No. 300, April 25, 1996
Morality squad squishesIn the aftermath of the Remington's raid, Metro police have changed the way the morality squad does business.
Gay City Councillor Kyle Rae says he was told at an Apr 3 meeting that from now on, organizations like the SIS (Special Investigation Services, the morality section) must alert local division commanders before similar operations.
Police chief David Boothby also reportedly indicated that businesses should be warned before a raid. "[Boothby said] the unit commander will call in the business owner and the business owner will be told: 'We think this is happening on your premises. We believe it to be a criminal activity and if it does not stop you will be charged,'" Rae says.
That wasn't what happened on Feb 19, when SIS officers stormed a gay strip joint -- without warning the bar and without informing 52 Division's before the operation.
Acting Inspector Mike Sale, who works with Boothby's office, says that warning local commanders before a raid is part of community-based policing.
"[These] are reasonable things and the chief expects that kind of reason to be more or less affected in the police division," he says.
"[That] is one of the alarm bells that rang when SIS was involved in this matter and 52 wasn't notified appropriately."
Sale, who wasn't at the meeting, also says he "thinks" that warning businesses is part of that. (Boothby wasn't available for comment.)
SIS head Inspector Paul Gottschalk says he is concerned that the changes could compromise investigations, but he agreed to switch.
It hasn't been done partly because that's how SIS had always operated, he says. "But now the unit commanders are charged with being more responsive to the community and how can he or she do that when they don't know what is going on?"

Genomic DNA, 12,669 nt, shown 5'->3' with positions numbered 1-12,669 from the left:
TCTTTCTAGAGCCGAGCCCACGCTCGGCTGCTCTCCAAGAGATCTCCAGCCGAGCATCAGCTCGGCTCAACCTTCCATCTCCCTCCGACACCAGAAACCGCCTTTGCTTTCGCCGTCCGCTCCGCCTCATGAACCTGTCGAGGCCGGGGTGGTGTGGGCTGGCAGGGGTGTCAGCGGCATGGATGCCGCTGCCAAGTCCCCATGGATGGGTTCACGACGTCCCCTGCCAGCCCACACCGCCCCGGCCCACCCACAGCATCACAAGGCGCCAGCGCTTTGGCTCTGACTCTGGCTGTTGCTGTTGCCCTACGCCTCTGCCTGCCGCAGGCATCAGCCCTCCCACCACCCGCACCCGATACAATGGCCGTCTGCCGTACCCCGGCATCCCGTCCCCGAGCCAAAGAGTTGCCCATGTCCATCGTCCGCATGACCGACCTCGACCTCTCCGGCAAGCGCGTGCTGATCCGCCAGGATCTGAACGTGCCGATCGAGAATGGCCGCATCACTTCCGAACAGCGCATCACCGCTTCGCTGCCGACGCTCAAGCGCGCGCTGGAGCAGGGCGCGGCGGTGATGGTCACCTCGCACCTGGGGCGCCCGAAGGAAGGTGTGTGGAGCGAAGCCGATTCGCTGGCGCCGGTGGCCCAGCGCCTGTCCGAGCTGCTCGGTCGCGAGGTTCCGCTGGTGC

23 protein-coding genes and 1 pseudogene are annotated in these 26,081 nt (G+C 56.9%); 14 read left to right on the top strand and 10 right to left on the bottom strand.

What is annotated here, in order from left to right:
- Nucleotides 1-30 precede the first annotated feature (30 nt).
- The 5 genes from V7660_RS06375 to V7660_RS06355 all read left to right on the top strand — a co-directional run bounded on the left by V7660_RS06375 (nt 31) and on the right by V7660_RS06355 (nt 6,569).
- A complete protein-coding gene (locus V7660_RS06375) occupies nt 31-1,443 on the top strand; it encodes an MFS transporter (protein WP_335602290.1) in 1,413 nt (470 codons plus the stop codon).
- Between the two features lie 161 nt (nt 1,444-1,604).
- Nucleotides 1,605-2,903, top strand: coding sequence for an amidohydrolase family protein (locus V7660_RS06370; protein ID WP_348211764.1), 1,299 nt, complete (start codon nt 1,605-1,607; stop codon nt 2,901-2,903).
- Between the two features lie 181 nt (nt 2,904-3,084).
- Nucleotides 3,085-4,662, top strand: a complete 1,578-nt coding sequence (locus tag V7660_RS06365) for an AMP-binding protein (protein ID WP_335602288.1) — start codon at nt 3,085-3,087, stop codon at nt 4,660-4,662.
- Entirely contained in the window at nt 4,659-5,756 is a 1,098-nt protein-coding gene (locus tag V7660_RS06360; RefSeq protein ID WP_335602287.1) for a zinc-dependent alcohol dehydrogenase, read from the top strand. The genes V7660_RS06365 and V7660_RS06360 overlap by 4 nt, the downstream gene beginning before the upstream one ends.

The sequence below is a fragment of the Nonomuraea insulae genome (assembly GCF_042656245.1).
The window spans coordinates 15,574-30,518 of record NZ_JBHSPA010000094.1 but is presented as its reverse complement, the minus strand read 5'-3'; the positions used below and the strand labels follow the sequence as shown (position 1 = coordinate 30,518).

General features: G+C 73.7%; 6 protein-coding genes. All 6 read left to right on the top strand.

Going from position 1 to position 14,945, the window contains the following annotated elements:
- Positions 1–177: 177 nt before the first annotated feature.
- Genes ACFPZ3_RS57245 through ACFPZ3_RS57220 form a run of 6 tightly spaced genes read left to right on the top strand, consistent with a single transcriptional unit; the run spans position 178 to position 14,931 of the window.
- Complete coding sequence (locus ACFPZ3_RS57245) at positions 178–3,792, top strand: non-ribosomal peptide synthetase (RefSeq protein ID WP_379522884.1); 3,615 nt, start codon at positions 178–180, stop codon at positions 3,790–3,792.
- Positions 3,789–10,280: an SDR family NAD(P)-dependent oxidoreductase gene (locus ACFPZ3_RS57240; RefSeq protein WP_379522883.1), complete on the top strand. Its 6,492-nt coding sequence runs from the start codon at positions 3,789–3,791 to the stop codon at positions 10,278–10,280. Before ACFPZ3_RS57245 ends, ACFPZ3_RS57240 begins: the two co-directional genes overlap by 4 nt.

"It's a reasonable thing to change. We're always changing and I welcome that," says Gottschalk.
Councillor Rae also welcomes the change. "I think it's another step toward convincing all ranks within Metro Police that community policing isn't just window dressing.
"[Community policing] isn't just about dealing with noisy neighbourhood residents' associations, but it is a full reworking of the way in which they do their business internally, as well as with the public. What we caught them out on was they had done their public relations but they hadn't done a good job of dealing with it internally," he adds.
"It's community policing in action and it's community policing at the most senior level, so I'm really pleased," says David Snoddy, chair of the February 19 Defence Committee.
"It reconfirms our understanding about where we have come from since [the bathhouse raids of] 1981."
The Feb 19 Defence Committee meets next at 7pm Tue, May 7 in committee room 6 at Toronto City Hall.
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Created: April 9, 1997|
Last modified: April 9, 1997
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